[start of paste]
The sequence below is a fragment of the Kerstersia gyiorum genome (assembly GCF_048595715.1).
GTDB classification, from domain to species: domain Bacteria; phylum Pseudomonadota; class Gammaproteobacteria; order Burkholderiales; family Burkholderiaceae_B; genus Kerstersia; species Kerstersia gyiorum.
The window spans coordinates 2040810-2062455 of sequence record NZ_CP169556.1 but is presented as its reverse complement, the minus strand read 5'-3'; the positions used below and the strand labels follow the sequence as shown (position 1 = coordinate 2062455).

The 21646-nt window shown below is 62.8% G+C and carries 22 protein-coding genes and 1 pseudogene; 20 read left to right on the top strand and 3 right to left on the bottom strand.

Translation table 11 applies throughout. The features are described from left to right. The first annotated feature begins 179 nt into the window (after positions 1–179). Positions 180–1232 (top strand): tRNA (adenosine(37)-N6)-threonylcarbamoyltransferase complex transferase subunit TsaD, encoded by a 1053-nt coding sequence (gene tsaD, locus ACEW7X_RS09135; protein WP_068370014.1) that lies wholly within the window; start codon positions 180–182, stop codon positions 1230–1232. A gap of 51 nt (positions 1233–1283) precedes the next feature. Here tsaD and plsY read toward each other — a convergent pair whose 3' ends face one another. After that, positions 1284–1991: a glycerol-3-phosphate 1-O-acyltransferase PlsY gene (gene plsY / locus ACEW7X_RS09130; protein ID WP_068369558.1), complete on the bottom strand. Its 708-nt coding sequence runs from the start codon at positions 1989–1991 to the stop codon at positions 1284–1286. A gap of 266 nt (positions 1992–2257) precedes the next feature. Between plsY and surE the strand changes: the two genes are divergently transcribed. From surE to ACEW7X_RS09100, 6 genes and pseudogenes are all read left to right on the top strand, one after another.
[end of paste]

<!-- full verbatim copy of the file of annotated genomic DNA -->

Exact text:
The sequence below is a fragment of the Kerstersia gyiorum genome (assembly GCF_048595715.1).
GTDB classification, from domain to species: domain Bacteria; phylum Pseudomonadota; class Gammaproteobacteria; order Burkholderiales; family Burkholderiaceae_B; genus Kerstersia; species Kerstersia gyiorum.
The window spans coordinates 2040810-2062455 of sequence record NZ_CP169556.1 but is presented as its reverse complement, the minus strand read 5'-3'; the positions used below and the strand labels follow the sequence as shown (position 1 = coordinate 2062455).

The 21646-nt window shown below is 62.8% G+C and carries 22 protein-coding genes and 1 pseudogene; 20 read left to right on the top strand and 3 right to left on the bottom strand.

Translation table 11 applies throughout. The features are described from left to right. The first annotated feature begins 179 nt into the window (after positions 1–179). Positions 180–1232 (top strand): tRNA (adenosine(37)-N6)-threonylcarbamoyltransferase complex transferase subunit TsaD, encoded by a 1053-nt coding sequence (gene tsaD, locus ACEW7X_RS09135; protein WP_068370014.1) that lies wholly within the window; start codon positions 180–182, stop codon positions 1230–1232. A gap of 51 nt (positions 1233–1283) precedes the next feature. Here tsaD and plsY read toward each other — a convergent pair whose 3' ends face one another. After that, positions 1284–1991: a glycerol-3-phosphate 1-O-acyltransferase PlsY gene (gene plsY / locus ACEW7X_RS09130; protein ID WP_068369558.1), complete on the bottom strand. Its 708-nt coding sequence runs from the start codon at positions 1989–1991 to the stop codon at positions 1284–1286. A gap of 266 nt (positions 1992–2257) precedes the next feature. Between plsY and surE the strand changes: the two genes are divergently transcribed. From surE to ACEW7X_RS09100, 6 genes and pseudogenes are all read left to right on the top strand, one after another.